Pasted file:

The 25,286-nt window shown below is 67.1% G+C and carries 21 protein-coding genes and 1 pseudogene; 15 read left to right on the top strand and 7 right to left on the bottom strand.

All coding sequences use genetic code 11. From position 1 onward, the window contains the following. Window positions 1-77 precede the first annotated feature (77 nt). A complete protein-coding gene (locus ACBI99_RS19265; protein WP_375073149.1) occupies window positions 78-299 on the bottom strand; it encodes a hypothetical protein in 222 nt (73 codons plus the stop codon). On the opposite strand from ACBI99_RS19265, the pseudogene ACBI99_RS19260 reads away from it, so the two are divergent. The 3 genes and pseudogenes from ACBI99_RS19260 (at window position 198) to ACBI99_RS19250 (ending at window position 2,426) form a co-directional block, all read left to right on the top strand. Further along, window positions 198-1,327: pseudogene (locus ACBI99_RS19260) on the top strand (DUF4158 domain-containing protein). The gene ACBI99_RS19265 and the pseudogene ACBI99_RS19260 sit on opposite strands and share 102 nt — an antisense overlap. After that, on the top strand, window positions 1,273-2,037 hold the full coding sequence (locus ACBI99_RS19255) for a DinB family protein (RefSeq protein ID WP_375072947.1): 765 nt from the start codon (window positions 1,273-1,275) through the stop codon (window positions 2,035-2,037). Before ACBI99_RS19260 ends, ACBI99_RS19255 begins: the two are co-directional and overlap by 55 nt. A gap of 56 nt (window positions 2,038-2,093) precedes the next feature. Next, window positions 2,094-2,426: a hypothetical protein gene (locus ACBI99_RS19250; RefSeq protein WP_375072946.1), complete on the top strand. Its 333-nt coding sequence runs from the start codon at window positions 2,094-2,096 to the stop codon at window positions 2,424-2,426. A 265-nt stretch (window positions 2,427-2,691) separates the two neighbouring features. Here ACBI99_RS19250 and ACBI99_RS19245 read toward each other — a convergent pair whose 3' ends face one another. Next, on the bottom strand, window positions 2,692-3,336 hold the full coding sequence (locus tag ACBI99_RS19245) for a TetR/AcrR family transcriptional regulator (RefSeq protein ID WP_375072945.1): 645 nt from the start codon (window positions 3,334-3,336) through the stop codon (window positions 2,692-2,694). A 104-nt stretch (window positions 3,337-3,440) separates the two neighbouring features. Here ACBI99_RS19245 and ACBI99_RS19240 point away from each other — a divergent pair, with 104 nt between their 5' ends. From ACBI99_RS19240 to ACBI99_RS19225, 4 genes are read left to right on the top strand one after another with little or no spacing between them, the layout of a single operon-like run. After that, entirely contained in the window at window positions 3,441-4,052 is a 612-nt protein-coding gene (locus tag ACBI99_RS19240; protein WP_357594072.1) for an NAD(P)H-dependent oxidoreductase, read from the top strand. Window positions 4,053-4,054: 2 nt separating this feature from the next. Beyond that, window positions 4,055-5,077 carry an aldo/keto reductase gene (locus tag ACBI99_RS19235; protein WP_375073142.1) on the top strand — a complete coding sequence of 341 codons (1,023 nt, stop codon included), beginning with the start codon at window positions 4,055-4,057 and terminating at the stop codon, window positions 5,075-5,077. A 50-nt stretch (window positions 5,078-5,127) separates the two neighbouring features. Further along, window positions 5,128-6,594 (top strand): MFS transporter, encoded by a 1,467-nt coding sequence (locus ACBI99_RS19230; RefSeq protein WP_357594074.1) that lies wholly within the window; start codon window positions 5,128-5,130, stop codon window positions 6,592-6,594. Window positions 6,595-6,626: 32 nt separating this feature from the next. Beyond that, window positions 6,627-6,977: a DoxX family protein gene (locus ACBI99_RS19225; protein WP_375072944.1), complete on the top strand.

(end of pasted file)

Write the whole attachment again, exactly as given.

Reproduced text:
The 25,286-nt window shown below is 67.1% G+C and carries 21 protein-coding genes and 1 pseudogene; 15 read left to right on the top strand and 7 right to left on the bottom strand.

All coding sequences use genetic code 11. From position 1 onward, the window contains the following. Window positions 1-77 precede the first annotated feature (77 nt). A complete protein-coding gene (locus ACBI99_RS19265; protein WP_375073149.1) occupies window positions 78-299 on the bottom strand; it encodes a hypothetical protein in 222 nt (73 codons plus the stop codon). On the opposite strand from ACBI99_RS19265, the pseudogene ACBI99_RS19260 reads away from it, so the two are divergent. The 3 genes and pseudogenes from ACBI99_RS19260 (at window position 198) to ACBI99_RS19250 (ending at window position 2,426) form a co-directional block, all read left to right on the top strand. Further along, window positions 198-1,327: pseudogene (locus ACBI99_RS19260) on the top strand (DUF4158 domain-containing protein). The gene ACBI99_RS19265 and the pseudogene ACBI99_RS19260 sit on opposite strands and share 102 nt — an antisense overlap. After that, on the top strand, window positions 1,273-2,037 hold the full coding sequence (locus ACBI99_RS19255) for a DinB family protein (RefSeq protein ID WP_375072947.1): 765 nt from the start codon (window positions 1,273-1,275) through the stop codon (window positions 2,035-2,037). Before ACBI99_RS19260 ends, ACBI99_RS19255 begins: the two are co-directional and overlap by 55 nt. A gap of 56 nt (window positions 2,038-2,093) precedes the next feature. Next, window positions 2,094-2,426: a hypothetical protein gene (locus ACBI99_RS19250; RefSeq protein WP_375072946.1), complete on the top strand. Its 333-nt coding sequence runs from the start codon at window positions 2,094-2,096 to the stop codon at window positions 2,424-2,426. A 265-nt stretch (window positions 2,427-2,691) separates the two neighbouring features. Here ACBI99_RS19250 and ACBI99_RS19245 read toward each other — a convergent pair whose 3' ends face one another. Next, on the bottom strand, window positions 2,692-3,336 hold the full coding sequence (locus tag ACBI99_RS19245) for a TetR/AcrR family transcriptional regulator (RefSeq protein ID WP_375072945.1): 645 nt from the start codon (window positions 3,334-3,336) through the stop codon (window positions 2,692-2,694). A 104-nt stretch (window positions 3,337-3,440) separates the two neighbouring features. Here ACBI99_RS19245 and ACBI99_RS19240 point away from each other — a divergent pair, with 104 nt between their 5' ends. From ACBI99_RS19240 to ACBI99_RS19225, 4 genes are read left to right on the top strand one after another with little or no spacing between them, the layout of a single operon-like run. After that, entirely contained in the window at window positions 3,441-4,052 is a 612-nt protein-coding gene (locus tag ACBI99_RS19240; protein WP_357594072.1) for an NAD(P)H-dependent oxidoreductase, read from the top strand. Window positions 4,053-4,054: 2 nt separating this feature from the next. Beyond that, window positions 4,055-5,077 carry an aldo/keto reductase gene (locus tag ACBI99_RS19235; protein WP_375073142.1) on the top strand — a complete coding sequence of 341 codons (1,023 nt, stop codon included), beginning with the start codon at window positions 4,055-4,057 and terminating at the stop codon, window positions 5,075-5,077. A 50-nt stretch (window positions 5,078-5,127) separates the two neighbouring features. Further along, window positions 5,128-6,594 (top strand): MFS transporter, encoded by a 1,467-nt coding sequence (locus ACBI99_RS19230; RefSeq protein WP_357594074.1) that lies wholly within the window; start codon window positions 5,128-5,130, stop codon window positions 6,592-6,594. Window positions 6,595-6,626: 32 nt separating this feature from the next. Beyond that, window positions 6,627-6,977: a DoxX family protein gene (locus ACBI99_RS19225; protein WP_375072944.1), complete on the top strand.